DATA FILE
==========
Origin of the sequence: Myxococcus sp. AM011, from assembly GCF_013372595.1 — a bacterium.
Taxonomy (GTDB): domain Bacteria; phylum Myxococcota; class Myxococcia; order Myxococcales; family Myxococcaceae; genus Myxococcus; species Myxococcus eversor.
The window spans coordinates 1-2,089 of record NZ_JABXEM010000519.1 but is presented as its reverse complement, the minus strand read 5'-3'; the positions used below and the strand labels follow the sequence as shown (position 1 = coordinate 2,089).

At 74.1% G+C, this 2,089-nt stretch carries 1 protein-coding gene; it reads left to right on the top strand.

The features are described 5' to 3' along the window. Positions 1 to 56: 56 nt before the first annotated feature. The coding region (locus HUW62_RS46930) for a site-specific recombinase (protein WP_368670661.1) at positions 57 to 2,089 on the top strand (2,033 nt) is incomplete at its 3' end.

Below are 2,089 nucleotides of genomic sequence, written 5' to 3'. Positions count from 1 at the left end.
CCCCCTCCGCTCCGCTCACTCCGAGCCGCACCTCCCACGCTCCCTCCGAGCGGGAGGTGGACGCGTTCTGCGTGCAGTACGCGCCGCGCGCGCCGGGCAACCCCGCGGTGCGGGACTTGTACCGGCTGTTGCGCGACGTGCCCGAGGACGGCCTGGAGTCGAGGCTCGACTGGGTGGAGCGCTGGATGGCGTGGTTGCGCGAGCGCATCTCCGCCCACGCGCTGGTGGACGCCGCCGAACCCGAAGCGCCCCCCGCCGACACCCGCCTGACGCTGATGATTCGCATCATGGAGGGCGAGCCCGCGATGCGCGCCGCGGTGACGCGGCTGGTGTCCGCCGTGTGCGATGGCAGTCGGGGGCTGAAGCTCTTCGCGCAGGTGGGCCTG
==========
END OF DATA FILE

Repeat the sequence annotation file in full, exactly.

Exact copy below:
Origin of the sequence: Myxococcus sp. AM011, from assembly GCF_013372595.1 — a bacterium.
Taxonomy (GTDB): domain Bacteria; phylum Myxococcota; class Myxococcia; order Myxococcales; family Myxococcaceae; genus Myxococcus; species Myxococcus eversor.
The window spans coordinates 1-2,089 of record NZ_JABXEM010000519.1 but is presented as its reverse complement, the minus strand read 5'-3'; the positions used below and the strand labels follow the sequence as shown (position 1 = coordinate 2,089).

At 74.1% G+C, this 2,089-nt stretch carries 1 protein-coding gene; it reads left to right on the top strand.

The features are described 5' to 3' along the window. Positions 1 to 56: 56 nt before the first annotated feature. The coding region (locus HUW62_RS46930) for a site-specific recombinase (protein WP_368670661.1) at positions 57 to 2,089 on the top strand (2,033 nt) is incomplete at its 3' end.

Below are 2,089 nucleotides of genomic sequence, written 5' to 3'. Positions count from 1 at the left end.
CCCCCTCCGCTCCGCTCACTCCGAGCCGCACCTCCCACGCTCCCTCCGAGCGGGAGGTGGACGCGTTCTGCGTGCAGTACGCGCCGCGCGCGCCGGGCAACCCCGCGGTGCGGGACTTGTACCGGCTGTTGCGCGACGTGCCCGAGGACGGCCTGGAGTCGAGGCTCGACTGGGTGGAGCGCTGGATGGCGTGGTTGCGCGAGCGCATCTCCGCCCACGCGCTGGTGGACGCCGCCGAACCCGAAGCGCCCCCCGCCGACACCCGCCTGACGCTGATGATTCGCATCATGGAGGGCGAGCCCGCGATGCGCGCCGCGGTGACGCGGCTGGTGTCCGCCGTGTGCGATGGCAGTCGGGGGCTGAAGCTCTTCGCGCAGGTGGGCCTG